English Is an Economic Stimulus
Tuesday, February 10, 2009
- Harvard Business Publishing
I recently made a tough personal decision to leave the publishing industry in order to return to teaching, my profession for much of the 1990s (see "I Just Quit My Job...Am I Crazy?"). Back then, I mostly taught high school students, with some weekend and summer gigs teaching adults. This time, I'm focusing primarily on adults who don't yet speak English proficiently, because I believe these folks are more vital than ever to the well-being of U.S. businesses and to our country as a whole. Let me explain.
If you're trying to quickly stimulate the economy, as we currently are, you need to direct money where it can have an effect right away. We've already heard a lot about using the Congressional stimulus package to fund infrastructure projects that are "shovel ready" -- in other words, good to go.
Adults with limited English proficiency, many in the prime of their working lives, are very much good to go. Most are highly motivated and already in the labor force. Quite a few whom I know are eager to train for jobs, such as nursing, where we have shortages. Others are simply champing at the bit to better their economic circumstances and those of the companies they work for now. The one obstacle is English, for which affordable (and that often means free) instruction is hard to find, including classes offered in the workplace. Where good, accessible programs are available, they are usually run on a shoestring budget. Realities like those tend to dampen motivation.
Now you might be thinking back to the great waves of migration from Europe, when most people who came to the United States learned English on their own -- eventually. Most of today's immigrants will learn English that way, too -- eventually. But if we want to increase their productivity rapidly, we need to accelerate their learning of English. It's not about charity for an unfortunate few -- it's a practical step that's in the interest of individual businesses and the nation in a time of economic crisis. It's no time to squander valuable human talent and energy.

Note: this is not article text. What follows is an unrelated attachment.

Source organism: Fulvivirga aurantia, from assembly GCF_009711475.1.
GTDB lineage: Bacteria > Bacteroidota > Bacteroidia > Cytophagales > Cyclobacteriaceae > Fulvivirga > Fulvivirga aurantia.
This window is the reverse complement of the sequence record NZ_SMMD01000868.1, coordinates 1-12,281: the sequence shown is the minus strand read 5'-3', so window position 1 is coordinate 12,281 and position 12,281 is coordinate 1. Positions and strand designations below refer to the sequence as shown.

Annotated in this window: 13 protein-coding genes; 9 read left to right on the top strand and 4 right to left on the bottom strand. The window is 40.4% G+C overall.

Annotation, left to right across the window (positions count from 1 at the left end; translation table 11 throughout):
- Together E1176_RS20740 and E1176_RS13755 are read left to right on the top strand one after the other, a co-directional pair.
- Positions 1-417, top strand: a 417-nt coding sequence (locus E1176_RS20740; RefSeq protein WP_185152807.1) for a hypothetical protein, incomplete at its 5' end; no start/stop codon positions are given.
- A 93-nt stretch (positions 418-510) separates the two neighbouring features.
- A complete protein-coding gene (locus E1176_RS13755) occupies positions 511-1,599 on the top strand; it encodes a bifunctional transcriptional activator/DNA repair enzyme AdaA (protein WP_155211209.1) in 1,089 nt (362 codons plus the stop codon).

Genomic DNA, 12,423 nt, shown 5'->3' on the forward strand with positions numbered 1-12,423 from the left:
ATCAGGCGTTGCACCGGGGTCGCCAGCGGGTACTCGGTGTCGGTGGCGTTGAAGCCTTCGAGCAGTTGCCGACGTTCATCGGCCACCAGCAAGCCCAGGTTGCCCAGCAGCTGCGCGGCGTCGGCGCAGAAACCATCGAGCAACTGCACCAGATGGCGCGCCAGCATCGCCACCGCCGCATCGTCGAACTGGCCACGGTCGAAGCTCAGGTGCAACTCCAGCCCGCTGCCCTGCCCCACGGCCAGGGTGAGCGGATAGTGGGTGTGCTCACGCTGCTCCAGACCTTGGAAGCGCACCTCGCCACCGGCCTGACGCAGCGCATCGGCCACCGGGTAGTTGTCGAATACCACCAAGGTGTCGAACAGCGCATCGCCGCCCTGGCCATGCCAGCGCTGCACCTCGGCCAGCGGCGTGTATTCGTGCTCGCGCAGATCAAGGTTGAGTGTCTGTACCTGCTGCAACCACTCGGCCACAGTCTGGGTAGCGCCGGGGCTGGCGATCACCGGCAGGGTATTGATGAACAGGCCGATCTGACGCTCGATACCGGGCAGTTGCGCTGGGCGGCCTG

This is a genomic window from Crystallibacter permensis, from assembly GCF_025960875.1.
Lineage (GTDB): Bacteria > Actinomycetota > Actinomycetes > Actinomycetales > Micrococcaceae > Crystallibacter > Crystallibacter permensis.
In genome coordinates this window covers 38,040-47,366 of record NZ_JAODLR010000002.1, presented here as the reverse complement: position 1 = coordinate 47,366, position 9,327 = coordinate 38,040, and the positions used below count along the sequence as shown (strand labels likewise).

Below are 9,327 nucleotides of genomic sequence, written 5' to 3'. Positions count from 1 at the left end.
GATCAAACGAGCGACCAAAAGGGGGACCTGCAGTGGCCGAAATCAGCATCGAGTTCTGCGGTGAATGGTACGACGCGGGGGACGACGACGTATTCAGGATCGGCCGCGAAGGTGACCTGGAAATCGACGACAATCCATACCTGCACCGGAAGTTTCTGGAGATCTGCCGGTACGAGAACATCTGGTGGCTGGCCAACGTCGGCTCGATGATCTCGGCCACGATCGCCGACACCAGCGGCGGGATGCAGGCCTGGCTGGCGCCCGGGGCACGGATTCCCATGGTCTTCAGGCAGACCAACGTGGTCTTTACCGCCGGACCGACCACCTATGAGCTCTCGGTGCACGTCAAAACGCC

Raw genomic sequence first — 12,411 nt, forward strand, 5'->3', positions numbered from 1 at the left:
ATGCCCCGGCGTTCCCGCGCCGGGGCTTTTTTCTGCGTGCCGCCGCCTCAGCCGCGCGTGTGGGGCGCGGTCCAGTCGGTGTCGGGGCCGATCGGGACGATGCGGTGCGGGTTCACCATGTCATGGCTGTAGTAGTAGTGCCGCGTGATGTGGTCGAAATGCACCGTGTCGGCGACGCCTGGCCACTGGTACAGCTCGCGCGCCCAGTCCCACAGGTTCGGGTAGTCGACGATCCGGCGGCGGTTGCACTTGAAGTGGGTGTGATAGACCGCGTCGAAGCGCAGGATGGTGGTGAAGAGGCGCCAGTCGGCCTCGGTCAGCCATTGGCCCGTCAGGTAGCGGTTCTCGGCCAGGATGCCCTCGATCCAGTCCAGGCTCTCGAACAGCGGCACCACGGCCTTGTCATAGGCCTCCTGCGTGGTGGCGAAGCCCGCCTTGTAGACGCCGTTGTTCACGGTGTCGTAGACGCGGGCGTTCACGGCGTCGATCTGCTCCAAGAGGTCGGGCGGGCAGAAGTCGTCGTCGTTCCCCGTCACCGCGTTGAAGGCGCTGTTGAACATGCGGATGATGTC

Indeed, in his December Forethought piece in HBR, BV Krishnamurthy writes, "A downturn presents the perfect downtime to enhance the skills your people really need to excel." Downturns are often precisely when a slowdown in the daily work flow gives employees enough breathing room to better themselves. And, as Krishnamurthy notes, that "pays off when economic normalcy returns." For most U.S. businesses, I would argue, English proficiency is the skill with the greatest potential for big short- and long-term payoffs in productivity, not to mention motivation. If you ask them, my students will confirm that loudly and with conviction. And the better their English gets, the more persuasive they become. How can any business afford to let that kind of enthusiasm and progress go to waste?
To be sure, English classes are not a magic potion for getting a struggling business -- or the U.S. economy -- back on track. To pay off, good education must go hand in hand with other smart improvements, I (as a teacher) can assure you. But improving the English skills of a very diverse workforce is a highly nutritious ingredient in what needs to be the most invigorating soup our nation, and so many individual businesses within it, have had to cook for themselves in at least 75 years. Let's start filling the pot.
Steven DeMaio teaches English at the Somerville Center for Adult Learning Experiences in Somerville, Massachusetts